5 facts about changing the charitable status of a housing association
Tuesday 14th of June 2016
Recently we’ve had a few enquiries about housing associations wanting to change from being a limited company that is a registered charity to being a Community Benefit Society that is an ‘exempt charity’. Queries have come from tenants who want to understand what any change would mean, and from landlords who want our help to give impartial information about what’s happening.
It is important that tenants are able to make an informed decision if they are asked to consent to a change of company form. It’s also important to recognise that tenants might be worried by proposals. A plan to change company form might sound pretty fundamental like a stock transfer, creation of an ALMO or a merger. Giving up charity status might sound like an association wants to move away from its not-for-profit community roots. All this might lead tenants to be more concerned than they would be about other administrative changes, so landlords will need to provide timely information and be transparent about their plans.
We suspect there are other people out there who want to know more, so here are five quick facts.
A Community Benefit Society is a legal form of company designed for not-for-profit organisations
A company’s legal structure determines how decisions are made, who ‘owns’ it, what taxes it pays, what happens to any profit it makes and what regulators have power over it. The sole purpose of a Community Benefit Society (CBS) is to serve the broader interests of the community. Its assets, and any profit it makes, can only be used to benefit the community. The Financial Conduct Authority plays the same role for CBSs that Companies House does for limited companies. A charitable CBS is exempt from corporation tax, just like a registered charity. 47% of the 1700+ registered housing associations are CBSs and 14% are charitable limited companies.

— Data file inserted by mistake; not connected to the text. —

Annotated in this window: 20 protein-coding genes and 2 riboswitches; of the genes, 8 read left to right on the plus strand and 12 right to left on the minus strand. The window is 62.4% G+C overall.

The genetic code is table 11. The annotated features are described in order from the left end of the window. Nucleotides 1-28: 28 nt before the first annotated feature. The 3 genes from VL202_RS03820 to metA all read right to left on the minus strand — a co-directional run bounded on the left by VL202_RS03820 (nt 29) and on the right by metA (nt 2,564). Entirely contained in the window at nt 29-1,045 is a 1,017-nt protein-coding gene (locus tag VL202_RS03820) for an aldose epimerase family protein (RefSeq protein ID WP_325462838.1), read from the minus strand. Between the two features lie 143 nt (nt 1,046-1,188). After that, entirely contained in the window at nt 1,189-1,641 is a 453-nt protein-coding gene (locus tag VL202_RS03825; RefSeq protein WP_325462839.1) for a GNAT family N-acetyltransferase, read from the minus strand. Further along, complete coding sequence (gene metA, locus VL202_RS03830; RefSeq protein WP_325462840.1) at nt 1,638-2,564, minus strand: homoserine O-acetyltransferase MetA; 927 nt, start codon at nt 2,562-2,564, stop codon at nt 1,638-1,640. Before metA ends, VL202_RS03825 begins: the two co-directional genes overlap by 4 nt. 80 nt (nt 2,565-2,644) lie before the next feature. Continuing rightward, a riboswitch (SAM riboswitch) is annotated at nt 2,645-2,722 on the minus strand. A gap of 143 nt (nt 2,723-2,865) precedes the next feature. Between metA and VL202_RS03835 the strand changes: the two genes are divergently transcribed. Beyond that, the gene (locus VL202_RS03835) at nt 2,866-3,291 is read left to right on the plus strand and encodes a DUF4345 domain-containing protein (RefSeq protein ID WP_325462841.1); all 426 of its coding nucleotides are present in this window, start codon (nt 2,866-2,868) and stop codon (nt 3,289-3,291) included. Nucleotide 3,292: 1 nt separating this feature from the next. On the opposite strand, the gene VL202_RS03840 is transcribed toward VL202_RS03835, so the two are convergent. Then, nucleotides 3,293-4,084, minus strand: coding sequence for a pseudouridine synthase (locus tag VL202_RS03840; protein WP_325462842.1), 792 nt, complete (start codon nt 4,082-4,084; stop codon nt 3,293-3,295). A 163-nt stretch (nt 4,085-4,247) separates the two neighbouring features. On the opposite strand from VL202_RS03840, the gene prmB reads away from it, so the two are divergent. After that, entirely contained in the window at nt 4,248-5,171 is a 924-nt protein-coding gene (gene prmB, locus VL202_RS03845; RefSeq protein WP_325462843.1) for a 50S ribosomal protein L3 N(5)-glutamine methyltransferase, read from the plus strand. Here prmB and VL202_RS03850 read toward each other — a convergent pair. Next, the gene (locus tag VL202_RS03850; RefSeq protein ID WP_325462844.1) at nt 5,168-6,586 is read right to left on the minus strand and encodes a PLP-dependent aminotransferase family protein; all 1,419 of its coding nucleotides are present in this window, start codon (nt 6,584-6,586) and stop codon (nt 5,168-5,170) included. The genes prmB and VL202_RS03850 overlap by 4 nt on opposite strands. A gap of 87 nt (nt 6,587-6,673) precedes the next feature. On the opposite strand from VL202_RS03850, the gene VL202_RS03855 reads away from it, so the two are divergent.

Being a registered charity could become a bit of a problem for larger social landlords
Social landlords sometimes sell homes e.g. when they’re not suitable for their current use, and in future they will sell them to tenants through the Voluntary Right to Buy. The Housing and Planning Act will remove the requirement for the Homes and Communities Agency to give housing associations permission to sell homes. Legal advisors expect that bits of charity law and Charity Commission regulation will start to apply to registered charity housing associations when the HCA steps away. These are not new rules but they weren’t applied before. The requirements are considered to be administrative burdens that could slow down housing associations’ processes and financial management but they are not believed to give extra protection to tenants or social homes because the HCA will still check that associations are properly run even though they won’t be checking individual transactions.
Homes and Communities Agency regulations apply to all types of housing association
The Consumer Standards apply to all types of social landlord, and the HCA proactively checks that housing associations are financially viable and well governed. It doesn’t matter whether the association is a limited company, a charity or a CBS, the same regulations are applied and monitored in the same way.
Tenants will sometimes have a say in whether a change in company form can happen
An association changing from being a limited company and registered charity will have to change its company rules – this a legal document that sets out the boards powers, requirements for decision making etc. All associations will have shareholders (these are people who can make fundamental decisions about the business, they are not able to profit from share dividends). In some associations, especially ones formed by transferring stock from the local authority, tenants will have a proportion of shares. If this is the case, tenants can vote in the Annual General Meeting to approve or reject the change.
The company form has no bearing on opportunities for tenant involvement
There is a long history of tenant involvement in social housing. This comes from the history of the movement and from regulatory requirements. There is nothing about being a limited company, a charity, or a community benefit society that defines what tenant involvement activities a housing association offers. Company rules may define some involvement opportunities such as tenant shareholding – if an association wishes to change these they must get approval at a General Meeting.